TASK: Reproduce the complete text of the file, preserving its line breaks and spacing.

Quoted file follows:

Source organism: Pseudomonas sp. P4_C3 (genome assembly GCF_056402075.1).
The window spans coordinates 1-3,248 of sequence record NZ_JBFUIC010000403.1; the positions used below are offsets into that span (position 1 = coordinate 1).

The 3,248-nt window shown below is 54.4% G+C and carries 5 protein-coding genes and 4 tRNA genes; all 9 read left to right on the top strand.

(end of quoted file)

Source organism: Pseudomonas sp. P4_C3 (genome assembly GCF_056402075.1).
The window spans coordinates 1-3,248 of sequence record NZ_JBFUIC010000403.1; the positions used below are offsets into that span (position 1 = coordinate 1).

The 3,248-nt window shown below is 54.4% G+C and carries 5 protein-coding genes and 4 tRNA genes; all 9 read left to right on the top strand.